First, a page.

Professor juggles molecules and builds companies

April 9, 2024

BY Nina Lyhne

Professor Thomas Poulsen strikes a balance between laboratory experiments and real-world challenges. His passion for his field of research has resulted in two innovative biotech startups.

Professor Thomas Poulsen keeps a lot of balls in the air. He balances his work as a well-known researcher at Aarhus University’s Department of Chemistry with his life as an enterprising scientific entrepreneur, having co-founded no fewer than two spinout companies.

One, Kripthonite Therapeutics, is working on a breakthrough treatment based on a new class of drugs that can eliminate cancer cells that are resistant to conventional treatment and are responsible for the cancer’s recurrence.

“The method grew out of laboratory research, where we studied natural molecules and imitated nature by creating completely new, simpler molecules, and thereby found a solution to a clinical problem that has been known for decades,” says Thomas Poulsen, who founded Kripthonite Therapeutics with two former PhD students from his lab, Kristian Mark Jacobsen and Per Hjerrild, as well as the innovation company Marigold Innovation. Kristian and Per are now full-time employees of the company thanks to grants from Innofounder, Innovation Fund Denmark’s entrepreneurial development programme.

Kripthonite Therapeutics has patented the drugs and is now looking for a suitable investor or partner.

Run ten kilometers without moving

Along with Kripthonite Therapeutics, Thomas Poulsen founded KetLace Biosciences, which has patented a molecular solution that increases the body’s levels of lactate and ketones – an effect that would otherwise require rigorous training and fasting. This allows you to significantly increase the concentration of these extremely beneficial substances without leaving the couch.

“We can actually put the body in a – metabolic – state that is equivalent to running ten kilometres, even on an empty stomach. This has a wide range of interesting applications, particularly for people who struggle with exercise. For example, people suffering from obesity or age-related diseases, such as heart failure,” says Thomas Poulsen.

The solution is very likely to affect the appetite. After hard sports, you rarely feel hungry. This is due to increased productionof hormones that suppress appetite. According to KetLace Biosciences, the unique biological effect can be replicated – without the need for exercise.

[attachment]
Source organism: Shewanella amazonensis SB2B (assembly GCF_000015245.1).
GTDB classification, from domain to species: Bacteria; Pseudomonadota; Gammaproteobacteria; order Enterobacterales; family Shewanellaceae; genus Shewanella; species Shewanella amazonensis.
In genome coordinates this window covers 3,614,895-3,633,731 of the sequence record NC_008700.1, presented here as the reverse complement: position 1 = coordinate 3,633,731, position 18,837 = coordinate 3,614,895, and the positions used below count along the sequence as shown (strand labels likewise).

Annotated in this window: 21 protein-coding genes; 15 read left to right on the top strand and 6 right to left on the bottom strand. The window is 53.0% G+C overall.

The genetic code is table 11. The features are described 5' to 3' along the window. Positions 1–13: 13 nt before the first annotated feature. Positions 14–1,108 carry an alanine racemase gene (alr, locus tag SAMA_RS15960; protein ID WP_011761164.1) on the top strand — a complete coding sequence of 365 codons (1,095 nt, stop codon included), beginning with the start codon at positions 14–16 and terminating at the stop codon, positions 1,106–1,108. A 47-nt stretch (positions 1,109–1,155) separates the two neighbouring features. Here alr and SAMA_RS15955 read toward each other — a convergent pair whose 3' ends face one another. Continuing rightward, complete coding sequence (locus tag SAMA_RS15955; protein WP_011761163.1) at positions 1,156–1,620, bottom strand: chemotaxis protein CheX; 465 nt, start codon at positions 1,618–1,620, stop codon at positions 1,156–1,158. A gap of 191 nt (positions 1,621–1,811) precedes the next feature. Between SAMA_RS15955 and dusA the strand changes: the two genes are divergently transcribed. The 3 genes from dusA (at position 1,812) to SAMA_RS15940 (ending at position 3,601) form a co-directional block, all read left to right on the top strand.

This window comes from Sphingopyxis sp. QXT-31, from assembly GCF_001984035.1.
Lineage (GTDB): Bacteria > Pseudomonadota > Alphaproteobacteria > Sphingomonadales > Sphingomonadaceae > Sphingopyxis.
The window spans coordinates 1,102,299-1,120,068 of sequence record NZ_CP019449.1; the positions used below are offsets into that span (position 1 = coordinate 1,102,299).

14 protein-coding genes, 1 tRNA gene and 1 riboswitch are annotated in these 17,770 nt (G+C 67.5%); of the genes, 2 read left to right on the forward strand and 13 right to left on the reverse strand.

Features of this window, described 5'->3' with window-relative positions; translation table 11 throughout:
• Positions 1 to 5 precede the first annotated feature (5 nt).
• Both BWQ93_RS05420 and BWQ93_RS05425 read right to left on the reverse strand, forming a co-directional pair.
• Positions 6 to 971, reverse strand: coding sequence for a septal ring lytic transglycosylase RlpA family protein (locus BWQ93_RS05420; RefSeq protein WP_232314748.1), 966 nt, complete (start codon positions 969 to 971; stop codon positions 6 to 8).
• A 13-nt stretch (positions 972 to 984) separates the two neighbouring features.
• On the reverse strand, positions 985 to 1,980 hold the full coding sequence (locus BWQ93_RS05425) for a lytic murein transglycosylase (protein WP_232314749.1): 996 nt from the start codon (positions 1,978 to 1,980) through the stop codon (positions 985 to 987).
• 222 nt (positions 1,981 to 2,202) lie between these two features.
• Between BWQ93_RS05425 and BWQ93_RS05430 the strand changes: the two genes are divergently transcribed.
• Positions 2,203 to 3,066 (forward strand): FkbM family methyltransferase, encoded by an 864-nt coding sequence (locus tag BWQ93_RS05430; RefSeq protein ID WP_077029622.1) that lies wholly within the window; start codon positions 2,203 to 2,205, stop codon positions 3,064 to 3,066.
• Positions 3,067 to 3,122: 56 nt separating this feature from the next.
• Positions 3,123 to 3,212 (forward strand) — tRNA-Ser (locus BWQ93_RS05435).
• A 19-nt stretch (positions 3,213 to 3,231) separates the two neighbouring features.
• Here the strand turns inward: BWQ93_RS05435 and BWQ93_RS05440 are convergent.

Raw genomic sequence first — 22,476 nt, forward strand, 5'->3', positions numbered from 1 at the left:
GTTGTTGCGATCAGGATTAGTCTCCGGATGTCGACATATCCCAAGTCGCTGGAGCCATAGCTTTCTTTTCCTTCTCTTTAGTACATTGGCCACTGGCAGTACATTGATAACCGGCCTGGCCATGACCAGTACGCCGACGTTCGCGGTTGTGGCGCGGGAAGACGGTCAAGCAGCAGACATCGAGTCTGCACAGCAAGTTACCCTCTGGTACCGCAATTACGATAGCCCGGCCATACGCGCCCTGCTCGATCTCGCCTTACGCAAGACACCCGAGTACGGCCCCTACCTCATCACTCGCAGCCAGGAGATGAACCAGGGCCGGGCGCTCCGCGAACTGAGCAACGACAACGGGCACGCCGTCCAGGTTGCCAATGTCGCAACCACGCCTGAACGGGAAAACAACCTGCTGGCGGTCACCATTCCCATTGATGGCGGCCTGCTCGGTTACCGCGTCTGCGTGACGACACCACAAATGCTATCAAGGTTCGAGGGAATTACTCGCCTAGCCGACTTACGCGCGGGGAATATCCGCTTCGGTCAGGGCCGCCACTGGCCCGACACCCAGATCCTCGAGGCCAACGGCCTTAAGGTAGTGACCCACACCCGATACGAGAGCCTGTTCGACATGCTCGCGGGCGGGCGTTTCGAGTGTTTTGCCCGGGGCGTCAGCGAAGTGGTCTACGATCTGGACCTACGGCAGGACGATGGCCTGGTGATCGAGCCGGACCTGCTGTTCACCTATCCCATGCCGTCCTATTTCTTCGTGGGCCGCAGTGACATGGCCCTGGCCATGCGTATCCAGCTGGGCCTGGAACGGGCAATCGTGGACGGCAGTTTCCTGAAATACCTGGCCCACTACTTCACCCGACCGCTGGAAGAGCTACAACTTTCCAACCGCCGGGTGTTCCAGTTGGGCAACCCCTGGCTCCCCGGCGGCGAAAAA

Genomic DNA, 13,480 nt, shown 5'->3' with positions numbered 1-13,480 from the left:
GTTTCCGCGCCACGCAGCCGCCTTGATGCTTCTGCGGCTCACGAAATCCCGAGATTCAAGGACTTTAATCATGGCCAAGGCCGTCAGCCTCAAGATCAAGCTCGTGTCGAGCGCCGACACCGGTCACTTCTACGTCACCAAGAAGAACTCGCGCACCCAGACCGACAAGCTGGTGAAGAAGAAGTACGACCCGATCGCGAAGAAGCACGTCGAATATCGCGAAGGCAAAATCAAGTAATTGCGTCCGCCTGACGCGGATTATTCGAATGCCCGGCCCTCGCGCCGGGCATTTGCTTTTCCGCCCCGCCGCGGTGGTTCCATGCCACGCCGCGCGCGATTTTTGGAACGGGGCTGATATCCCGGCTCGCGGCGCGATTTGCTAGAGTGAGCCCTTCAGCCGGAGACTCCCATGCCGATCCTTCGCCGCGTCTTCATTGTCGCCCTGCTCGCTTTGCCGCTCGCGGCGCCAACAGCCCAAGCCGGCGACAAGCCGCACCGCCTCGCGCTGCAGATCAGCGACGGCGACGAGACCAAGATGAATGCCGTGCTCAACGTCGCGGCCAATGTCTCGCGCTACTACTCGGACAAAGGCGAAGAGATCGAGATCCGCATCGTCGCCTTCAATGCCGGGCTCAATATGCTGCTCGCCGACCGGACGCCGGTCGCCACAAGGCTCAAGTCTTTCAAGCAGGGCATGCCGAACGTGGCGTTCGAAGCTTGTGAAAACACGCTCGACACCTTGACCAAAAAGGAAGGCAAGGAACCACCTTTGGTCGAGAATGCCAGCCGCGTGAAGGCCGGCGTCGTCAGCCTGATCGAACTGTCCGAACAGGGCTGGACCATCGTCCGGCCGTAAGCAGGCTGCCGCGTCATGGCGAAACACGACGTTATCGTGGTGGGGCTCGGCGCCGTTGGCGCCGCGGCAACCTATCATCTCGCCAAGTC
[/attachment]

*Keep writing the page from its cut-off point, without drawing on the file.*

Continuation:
KetLace Biosciences was founded together with Professor Mogens Johannsen from the Department of Forensic Medicine at Aarhus University, Professor and Senior Physician Niels Møller from Endocrinology at Aarhus University Hospital, and the innovation company Mousing & Hede Innovation. KetLace Biosciences expects to have the substance approved for human consumption within the next three years, and it has secured the necessary investment.

The environment as a significant springboard

The common denominator for the two companies is that the right molecule can solve important medical problems while also having a large market potential. Both projects were created through broad collaborations across institutes and research areas, with Aarhus University’s networking opportunities having a positive impact.

Thomas Poulsen uses hospitals as an example, stating that while they are well-versed in the clinical problem, they do not always have the opportunity to consider innovative molecular solutions, as laboratories do.

He emphasises that business support has been critical to both projects. For example, Aarhus University’s Technology Transfer Office (TTO) has assisted both companies with know-how, as well as finding and establishing the right connections.

“The overall environment for innovation at Aarhus University is rapidly accelerating. It is not obvious that these two projects would be able to reach this point. You definitely have to be lucky to make the right decisions at the right time. But when you can see other colleagues take the step forward in innovation and succeed, it also makes you more courageous to try it yourself,” says Thomas Poulsen.